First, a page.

Of snakes and ladders: a lectio on Matthew 3:1-12, pt. 2

Matthew 3:1-12, pt. 2

As a boy growing up in the Canadian province of Alberta it was a common summer occurrence for me to visit my cousin, Lance, in the rattlesnake infested prairie city of Medicine Hat. The two things I readily recall about this place were the extreme summer heat and copious amounts of snakes and bugs. It had all the makings of a Texas panhandle, Canadian style. Sometimes Lance and I would spend all day snooping around in a local swamp for tiny frogs we would stuff into plastic bags and even our pockets to use as food for his sundry pet snakes.

Snakes make for hours of macabre afternoon fun for young boys. The other neighborhood kids thought us especially daring as they observed our coolly maniacal method of placing live (well, mostly) frog bait into the glass snake enclosure and watch the even more diabolical process of a bull snake swallowing them whole. The unsuspecting frog instantly became one with the body of the snake as it slowly ingested, without chewing of any kind, the poor little bugger. Lance told me that the snake could live for weeks on that one amphibious morsel.

Lance and I would take his twin Garter snakes, wrap them around the handlebars of our bikes and ride through the neighborhood hoping to attract praise for our daring and courage. However, for how cool this was, something snakes are not is a guarantee of fully comfortable parental units or girl-attractors. The latter would scatter at our approach with throaty screams of horror. The former, specifically Moms, were aghast to discover frog guts in the washing machine after running our pants, frogs still in the pockets, through the wash cycle.

With these pictures in mind I must admit to more than a modicum of surprise in John’s choice of descriptor for the religious leader looky-Lous as they came out to spy on the strange goings on surrounding this desert hermit. With precious little concern for their high position or mind-your-manners politeness my parents would have insisted upon, he barks at them, branding them a “brood of vipers.” Far from the rather mundane characteristics of a bull or garter snake, by comparison vipers are insidious creatures. They are remarkably fast and poisonous possessive of hollow fangs and a mouth that can open almost 180 degrees. They paralyze their victims with both of these advantages and then proceed to swallow them whole. They enjoy the further benefit of special eye-slits that allow them to see in any light and make them particularly ominous at any time of day. Finally, the term “viper” derives from a pair of Latin words, vivo for “I live” and pario, “I give birth.” Vipers do not lay eggs like most reptiles. They give birth to live babies. Delightful.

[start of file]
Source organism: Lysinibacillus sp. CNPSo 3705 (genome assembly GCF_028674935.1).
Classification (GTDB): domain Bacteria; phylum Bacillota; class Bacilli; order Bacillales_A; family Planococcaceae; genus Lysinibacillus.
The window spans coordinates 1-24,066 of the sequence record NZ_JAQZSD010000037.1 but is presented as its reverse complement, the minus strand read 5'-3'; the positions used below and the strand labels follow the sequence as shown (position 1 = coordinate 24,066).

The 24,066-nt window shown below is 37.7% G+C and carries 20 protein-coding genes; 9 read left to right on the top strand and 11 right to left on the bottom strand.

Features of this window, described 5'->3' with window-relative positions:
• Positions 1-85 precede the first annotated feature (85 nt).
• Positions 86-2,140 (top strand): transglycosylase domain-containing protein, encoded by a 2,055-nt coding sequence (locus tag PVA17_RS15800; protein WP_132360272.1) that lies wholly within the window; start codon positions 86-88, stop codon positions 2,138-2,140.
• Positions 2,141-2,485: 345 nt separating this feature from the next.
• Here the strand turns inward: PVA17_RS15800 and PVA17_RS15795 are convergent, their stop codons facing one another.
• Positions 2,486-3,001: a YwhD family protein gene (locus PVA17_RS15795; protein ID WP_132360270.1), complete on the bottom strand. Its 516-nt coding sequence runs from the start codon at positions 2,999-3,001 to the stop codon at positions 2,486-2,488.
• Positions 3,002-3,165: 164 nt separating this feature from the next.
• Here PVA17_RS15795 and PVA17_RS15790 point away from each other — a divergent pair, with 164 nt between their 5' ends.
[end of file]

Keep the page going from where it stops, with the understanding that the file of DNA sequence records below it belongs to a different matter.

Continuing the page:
Hence, as John sees the approach of Pharisees and Sadducees among the unwitting crowd he accuses them of being those who quickly poison others around them with a brand of teaching designed to paralyze them, denying freedom and life, and which draws them to their ultimate, slow demise. They stalk at night, the time when people have their defenses down and are most vulnerable, pouncing with the full weight of their religious machinery and, without the protective mechanisms of time and deeper consideration, give birth to more like them.

Only someone as unencumbered by the comforts of civilized life, “normal” food, regular bathing, nice breath and otherwise polite appearance would dare to be so disrespectful of their authority as John. He had nothing to lose for he had nothing. As such he was free to reveal the darkly sinister reality of their voyeuristic presence among those hungry souls of simpler pedigree coming to be baptized, freed from the weight that bound them. John’s modus operandi was hardly “gaining friends and winning influence.” Yet, that is exactly what he did despite the lack of bleached white teeth and dress-for-success power tie.

John’s ministry wasn’t an end in itself. It was preparatory. Had the gospel message ended here we would have had simply another Old Testament style prophet who proclaimed a return to the Law and obedience to it. The message and the preparation would have been one and the same. No, John is arming us for something. He is pushing people into the murky Jordan for more than good fireplace mantle photo opportunities or a short-term conscience cleanse. John was in the repentance business. He had spent his entire life, withdrawn from polite society, preparing for this moment. He had nothing to lose, literally. He would let nothing stand in the way of his ministry; certainly not these do-gooder pretender-monkeys whose idea of religious life included dividing up mint, dill and cumin like lines of cocaine with at-the-ready noses in the air all the while flinging theological feces at each other and worse, at us.

I’ve watched snakes being snakes. Cousin Lance and I could say a thing or two about John’s indictments here…I think I get his point.

2 thoughts on “Of snakes and ladders: a lectio on Matthew 3:1-12, pt. 2

  1. Rob, I’ve been meaning to stop by here and tell you that this storytelling about the snakes is really wonderful. You are a gifted writer, my friend. I felt like I was right there with you inside these memories. Thanks for sharing.

    Like

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